The UN Committee Against Torture is currently meeting in Geneva to discuss whether member states have abided by the Geneva Convention. Experts say the Iraq torture charges could become an issue at the meeting.
American soldiers stand behind a pyramid of naked Iraqi prisoners.
The string of photos released by the media last week shocked the world. They showed pictures of naked Iraqi prisoners forced into degrading poses, sometimes simulating explicit sexual positions and sometimes being force to wear women's underwear. In one photo, a man is held on a dog leash by a female prison guard.
The images have damaged the credibility of the United States around the world and forced both President George W. Bush and Defense Secretary Donald Rumsfeld to publicly apologize, with the latter going so far as to describe the incidents as a "catastrophe" for the United States.
Now the U.S. faces the prospect of having to answer to the international community, which has the opportunity to raise the issue at a meeting of the United Nations Committee Against Torture, which runs through May 21. The group is responsible for determining whether the countries that have signed on to the Geneva Convention, which bans torture, are abiding by the agreement.
134 signatories include U.S. and Britain
A hooded and wired Iraqi prisoner is seen at the Abu Ghraib prison near Baghdad, Iraq.
Countries that have signed on to the Geneva Convention are required to protect prisoners and to take action against violations of the act. That's all part of the UN convention against torture, which was enacted in 1987. To date, 134 countries have ratified the agreement, including the United States and Britain. The UN Torture Committee issues periodic reports measuring countries' adherence to the treaty.
Mark Thomsen is the president of the Geneva Association for Torture Prevention. In his opinion, the convention is still strong and the committee a good instrument for monitoring it.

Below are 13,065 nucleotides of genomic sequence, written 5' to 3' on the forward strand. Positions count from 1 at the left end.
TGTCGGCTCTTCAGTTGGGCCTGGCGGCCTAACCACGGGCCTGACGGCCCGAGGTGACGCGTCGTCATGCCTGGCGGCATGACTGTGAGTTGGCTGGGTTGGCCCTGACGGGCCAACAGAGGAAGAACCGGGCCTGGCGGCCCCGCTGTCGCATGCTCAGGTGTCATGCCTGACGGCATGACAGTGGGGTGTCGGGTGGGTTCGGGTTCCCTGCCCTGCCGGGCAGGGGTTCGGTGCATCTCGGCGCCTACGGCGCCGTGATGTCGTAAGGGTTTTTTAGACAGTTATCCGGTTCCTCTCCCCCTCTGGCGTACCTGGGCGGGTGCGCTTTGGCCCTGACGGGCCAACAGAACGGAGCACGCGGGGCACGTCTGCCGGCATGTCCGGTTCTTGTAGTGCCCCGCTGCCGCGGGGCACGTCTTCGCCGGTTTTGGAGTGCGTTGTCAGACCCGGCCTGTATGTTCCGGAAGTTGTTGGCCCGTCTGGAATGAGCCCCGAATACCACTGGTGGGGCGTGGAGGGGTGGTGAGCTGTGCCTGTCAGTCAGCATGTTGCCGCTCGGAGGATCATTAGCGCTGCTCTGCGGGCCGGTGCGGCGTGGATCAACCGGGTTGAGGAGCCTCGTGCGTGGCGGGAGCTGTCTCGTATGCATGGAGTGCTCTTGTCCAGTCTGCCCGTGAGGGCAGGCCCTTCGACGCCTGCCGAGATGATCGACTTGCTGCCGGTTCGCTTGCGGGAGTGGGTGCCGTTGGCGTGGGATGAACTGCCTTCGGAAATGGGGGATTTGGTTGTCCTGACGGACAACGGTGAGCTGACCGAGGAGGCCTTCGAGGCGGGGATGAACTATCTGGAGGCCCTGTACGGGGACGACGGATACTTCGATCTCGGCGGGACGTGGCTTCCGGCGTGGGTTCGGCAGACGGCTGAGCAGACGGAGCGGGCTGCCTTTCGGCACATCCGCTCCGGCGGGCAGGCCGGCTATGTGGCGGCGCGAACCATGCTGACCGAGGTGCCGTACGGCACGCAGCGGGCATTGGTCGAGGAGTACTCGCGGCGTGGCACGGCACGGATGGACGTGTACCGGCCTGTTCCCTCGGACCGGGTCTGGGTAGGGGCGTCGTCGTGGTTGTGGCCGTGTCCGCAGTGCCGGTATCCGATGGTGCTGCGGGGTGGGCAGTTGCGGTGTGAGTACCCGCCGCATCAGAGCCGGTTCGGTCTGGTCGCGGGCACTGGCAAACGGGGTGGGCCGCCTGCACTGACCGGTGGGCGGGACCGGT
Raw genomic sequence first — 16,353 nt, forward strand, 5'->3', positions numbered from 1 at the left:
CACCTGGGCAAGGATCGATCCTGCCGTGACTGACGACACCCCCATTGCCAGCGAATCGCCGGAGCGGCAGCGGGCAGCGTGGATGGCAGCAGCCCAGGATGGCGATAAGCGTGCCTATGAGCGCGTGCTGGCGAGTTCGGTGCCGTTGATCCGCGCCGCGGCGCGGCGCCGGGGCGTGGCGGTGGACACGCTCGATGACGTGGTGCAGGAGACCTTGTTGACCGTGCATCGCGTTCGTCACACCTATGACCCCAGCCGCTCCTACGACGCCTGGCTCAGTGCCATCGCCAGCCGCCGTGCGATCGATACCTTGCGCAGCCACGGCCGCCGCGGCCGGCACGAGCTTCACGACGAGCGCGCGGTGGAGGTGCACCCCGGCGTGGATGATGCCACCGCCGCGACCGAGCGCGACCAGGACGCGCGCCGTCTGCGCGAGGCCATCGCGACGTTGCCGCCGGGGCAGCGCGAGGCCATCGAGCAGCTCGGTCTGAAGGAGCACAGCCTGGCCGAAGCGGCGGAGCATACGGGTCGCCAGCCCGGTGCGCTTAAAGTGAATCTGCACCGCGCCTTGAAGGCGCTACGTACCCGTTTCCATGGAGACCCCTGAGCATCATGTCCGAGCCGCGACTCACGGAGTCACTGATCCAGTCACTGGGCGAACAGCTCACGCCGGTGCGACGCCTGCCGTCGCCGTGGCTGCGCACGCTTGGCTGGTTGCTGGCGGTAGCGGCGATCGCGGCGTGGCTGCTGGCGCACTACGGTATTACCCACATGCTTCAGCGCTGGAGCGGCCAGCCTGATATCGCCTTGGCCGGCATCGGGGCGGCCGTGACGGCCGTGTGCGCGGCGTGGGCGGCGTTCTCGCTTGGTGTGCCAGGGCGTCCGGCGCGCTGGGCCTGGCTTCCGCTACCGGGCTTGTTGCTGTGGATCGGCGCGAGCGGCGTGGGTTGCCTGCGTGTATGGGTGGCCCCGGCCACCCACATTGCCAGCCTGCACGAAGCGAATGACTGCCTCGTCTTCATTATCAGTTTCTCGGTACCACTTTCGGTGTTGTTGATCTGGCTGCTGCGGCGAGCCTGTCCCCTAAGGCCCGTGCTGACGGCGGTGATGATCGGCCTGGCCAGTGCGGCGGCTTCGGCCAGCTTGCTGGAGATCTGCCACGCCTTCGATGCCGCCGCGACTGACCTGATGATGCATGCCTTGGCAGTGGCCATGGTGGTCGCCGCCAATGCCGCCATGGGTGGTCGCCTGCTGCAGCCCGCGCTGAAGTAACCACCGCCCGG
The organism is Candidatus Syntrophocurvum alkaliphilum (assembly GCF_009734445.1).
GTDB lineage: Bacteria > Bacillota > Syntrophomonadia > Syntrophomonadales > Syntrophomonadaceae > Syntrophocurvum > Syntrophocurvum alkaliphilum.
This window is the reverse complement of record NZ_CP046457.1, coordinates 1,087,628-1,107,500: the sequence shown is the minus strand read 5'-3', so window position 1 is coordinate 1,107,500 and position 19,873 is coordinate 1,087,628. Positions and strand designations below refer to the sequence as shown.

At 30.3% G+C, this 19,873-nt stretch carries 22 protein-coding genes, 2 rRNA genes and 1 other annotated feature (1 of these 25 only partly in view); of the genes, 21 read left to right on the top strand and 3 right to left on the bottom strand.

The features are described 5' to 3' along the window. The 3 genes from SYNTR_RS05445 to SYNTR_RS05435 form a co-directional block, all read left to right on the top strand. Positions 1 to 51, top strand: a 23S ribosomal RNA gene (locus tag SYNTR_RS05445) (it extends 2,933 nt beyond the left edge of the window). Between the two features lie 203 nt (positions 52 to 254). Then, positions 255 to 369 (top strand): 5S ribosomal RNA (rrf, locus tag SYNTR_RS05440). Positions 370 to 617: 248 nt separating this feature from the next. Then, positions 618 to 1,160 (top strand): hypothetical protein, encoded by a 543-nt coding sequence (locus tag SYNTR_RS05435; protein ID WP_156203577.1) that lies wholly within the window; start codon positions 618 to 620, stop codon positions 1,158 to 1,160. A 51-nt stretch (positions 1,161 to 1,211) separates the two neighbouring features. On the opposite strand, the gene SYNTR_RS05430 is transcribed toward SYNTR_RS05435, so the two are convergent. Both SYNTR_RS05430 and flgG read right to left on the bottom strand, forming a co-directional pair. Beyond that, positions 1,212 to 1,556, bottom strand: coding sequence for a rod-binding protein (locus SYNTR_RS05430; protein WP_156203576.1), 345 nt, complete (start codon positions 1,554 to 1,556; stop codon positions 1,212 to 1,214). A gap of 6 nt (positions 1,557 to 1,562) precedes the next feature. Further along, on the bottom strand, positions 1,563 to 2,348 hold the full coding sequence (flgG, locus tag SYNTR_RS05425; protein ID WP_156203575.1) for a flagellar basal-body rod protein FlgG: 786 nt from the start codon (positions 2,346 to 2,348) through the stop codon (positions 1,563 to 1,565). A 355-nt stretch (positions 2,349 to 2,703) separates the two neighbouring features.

"It's a body of experts chosen by the states parties to assist the state's parties to implement their obligations under the convention," he says. "So they don't have the force of a court to insist on the states to implement it, but they bring out public reports, they can make commentaries and statements which in effect put pressure on the states. "
In extraordinary situations, the committee can also break with its previously selected review countries and instead deal with special cases -- a proceeding that Mark Thomsen believes will be applied following the allegations and photographic evidence that U.S. soldiers have tortured Iraqi prisoners. In these instances, the acts of the Geneva Convention can be invoked.
"Because both the United Kingdom and the U.S. are states parties, it does apply, even through Iraq is not a state party to the convention," Thomsen explained. "The USA and U.K. as occupying powers are enforcing their jurisdiction and are, therefore, responsible for what is happening in Iraq."
In other words, the committee has the right to investigate the claims against the U.S. and Britain.
A political challenge
But in the past, there have been few events where such proceedings have been opened. And whether or not the committee will order an investigation into the U.S. military is an open question, since the 10 committee members must take a unanimous decision to do so. That consensus could be difficult, since the United States, China and Russia are all members of the committee. There's a good chance the Americans would be unwilling to agree to an investigation if China and Russia were the main countries calling for it, since both countries have also been accused of committing torture in numerous instances.
But Thomsen says the U.S. would be well advised to cooperate with the UN organizations in an effort to demonstrate its true desire to resolve the cases.
"Any act of torture should be condemned and those commit it should be punished," he says. "We therefore hope that that is what will now happen that there will be a thorough investigation and that the people who have committed these acts will be appropriately punished."